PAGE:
TSP Loan Advantages and Disadvantages
By Wayne Sutton
The Thrift Savings Plan is one of the principal means by which workers under the Federal Employees Retirement System save for post-retirement. This system operates in a similar way to the 401(k) provided via private investment firms and employers. Federal workers also employ avenues like pension and social security to prepare for retirement.
Federal employees are expected to keep their money in the system until retirement because the Thrift Savings Plan was created to help them earn an investment income for retirement life.
The only exception is perhaps the United States Office of Personnel Management, which permits federal employees to withdraw their savings before they retire in line with provisions of the plan. The Personnel Management Office (OPM) runs the Thrift Savings Plan.
Workers can withdraw their savings from the Thrift Savings Plan via a loan.
There are two forms of Loans for the TSP:
- Loans for buying or erecting a primary residence
- Loans for general purpose
Although there are pros and cons of getting a Thrift Savings Plan Loan, the negatives may be significantly higher than the benefits. The disadvantages are so much that OPM encourages federal workers to only borrow from the Thrift Savings Plan after trying out all other loan options.
Pros and Cons of the TSP Loan
The Interest Rate is Low: A Thrift Savings Plan loan has an interest rate similar to that of the return on the G Fund, which is one of the options backed up by government securities, provided for investment in the Thrift Savings Plan. These funds (G Fund and others under the Thrift Savings Plan) are employed to provide the investment mixes for target-date monies offered to those who are part of the plan. Typically, the rate of return of the G Fund is lower than 2.0%.
A Broad Range of Permitted Loan Amounts: As long as you have saved up to that amount in your account, you are free to borrow between $1000 and $50,000. You can choose to use a loan calculator to determine the size of your loan payment.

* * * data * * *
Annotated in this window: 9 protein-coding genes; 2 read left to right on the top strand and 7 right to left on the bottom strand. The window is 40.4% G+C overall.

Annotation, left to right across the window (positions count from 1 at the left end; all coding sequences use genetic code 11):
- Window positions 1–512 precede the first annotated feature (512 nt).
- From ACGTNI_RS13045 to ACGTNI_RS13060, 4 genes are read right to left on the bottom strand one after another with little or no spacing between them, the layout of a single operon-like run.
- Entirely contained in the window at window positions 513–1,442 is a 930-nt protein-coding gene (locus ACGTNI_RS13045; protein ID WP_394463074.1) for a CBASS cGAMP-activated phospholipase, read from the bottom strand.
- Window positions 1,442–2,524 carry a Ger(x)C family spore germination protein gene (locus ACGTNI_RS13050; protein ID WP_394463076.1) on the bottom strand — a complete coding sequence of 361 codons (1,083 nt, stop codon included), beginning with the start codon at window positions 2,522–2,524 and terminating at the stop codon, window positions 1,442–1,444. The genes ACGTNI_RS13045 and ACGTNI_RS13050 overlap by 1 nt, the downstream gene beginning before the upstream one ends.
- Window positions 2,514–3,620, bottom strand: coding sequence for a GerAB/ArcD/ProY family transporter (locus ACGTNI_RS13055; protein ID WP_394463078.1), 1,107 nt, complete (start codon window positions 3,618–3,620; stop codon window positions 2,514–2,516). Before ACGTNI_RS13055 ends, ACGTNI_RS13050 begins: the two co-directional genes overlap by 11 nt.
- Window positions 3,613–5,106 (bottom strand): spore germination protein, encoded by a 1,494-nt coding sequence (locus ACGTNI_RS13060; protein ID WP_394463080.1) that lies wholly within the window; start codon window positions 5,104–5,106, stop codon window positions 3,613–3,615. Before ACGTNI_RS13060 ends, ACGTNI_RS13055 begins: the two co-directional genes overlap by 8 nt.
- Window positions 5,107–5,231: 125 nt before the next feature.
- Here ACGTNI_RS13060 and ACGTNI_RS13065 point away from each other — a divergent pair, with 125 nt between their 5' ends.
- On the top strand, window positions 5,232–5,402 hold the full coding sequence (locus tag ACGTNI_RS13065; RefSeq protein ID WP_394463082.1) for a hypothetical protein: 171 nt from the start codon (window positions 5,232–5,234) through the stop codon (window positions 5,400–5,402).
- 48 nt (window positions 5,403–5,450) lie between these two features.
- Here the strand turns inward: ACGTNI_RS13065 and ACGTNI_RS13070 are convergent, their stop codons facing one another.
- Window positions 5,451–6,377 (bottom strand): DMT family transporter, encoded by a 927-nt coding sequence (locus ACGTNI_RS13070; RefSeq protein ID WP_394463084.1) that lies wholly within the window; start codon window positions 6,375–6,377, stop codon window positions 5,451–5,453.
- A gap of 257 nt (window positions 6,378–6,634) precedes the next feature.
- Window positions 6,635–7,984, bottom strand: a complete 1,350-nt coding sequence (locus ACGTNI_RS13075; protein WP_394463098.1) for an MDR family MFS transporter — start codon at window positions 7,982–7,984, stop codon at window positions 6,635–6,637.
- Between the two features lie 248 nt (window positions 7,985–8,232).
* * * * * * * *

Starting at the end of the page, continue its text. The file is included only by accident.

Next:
Payroll Deductions are Used for Repayment: Regarding processing, it is easy to repay Thrift Savings loans as they are made via payroll deductions.
Opportunity for Anytime Additional Payment: There is a loan repayment coupon on the website of the plan for any participant who intends to make further payment. With this ticket, you can be sure that your payment reflects on your loan. You also have the chance to pay off the loan early if you can clear off the new principle in your loan’s early years. Alternatively, you can break your payments down into smaller amounts via re-amortization.
Compulsory Processing Fee: Every loan has an attached $50 processing fee at the point of application. Typically, a deduction is made from the amount you get as a loan.
Forfeiting Earnings: This is perhaps the biggest disadvantage of receiving a loan from the TSP because you are technically withdrawing from your future in the name of borrowing from the plan. You are more or less saying goodbye to the investment growth which would have accrued on your account. To make it worse, you are also obliged to repay the amount with interest.
Maximum of 90-day Grace Period after Leaving Federal Service: If you retire from federal civil service when you still have a balance to settle with the Thrift Savings Loan Plan, you are obliged to pay it back in 90 days. Failure to do so would lead to the stated, outstanding amount being tagged as income via a report to the Internal Revenue Service.
Short-term Loans: The time attached to the loans is usually short in a relative sense. There is a maximum period of 5 years allowed for general purpose loans to be repaid. As for residential loans, they have to be settled within 15 years.
It is recommended for you to reach out to a financial advisor for advice before making any decisions regarding your TSP.
Contact Wayne Sutton
CA Lic # 0805035
Office: 707-257-0408 office
Cell: 707-337-0489 cell
Email: [email protected]
2015 Redwood Road, Suite 6
Napa, CA 94558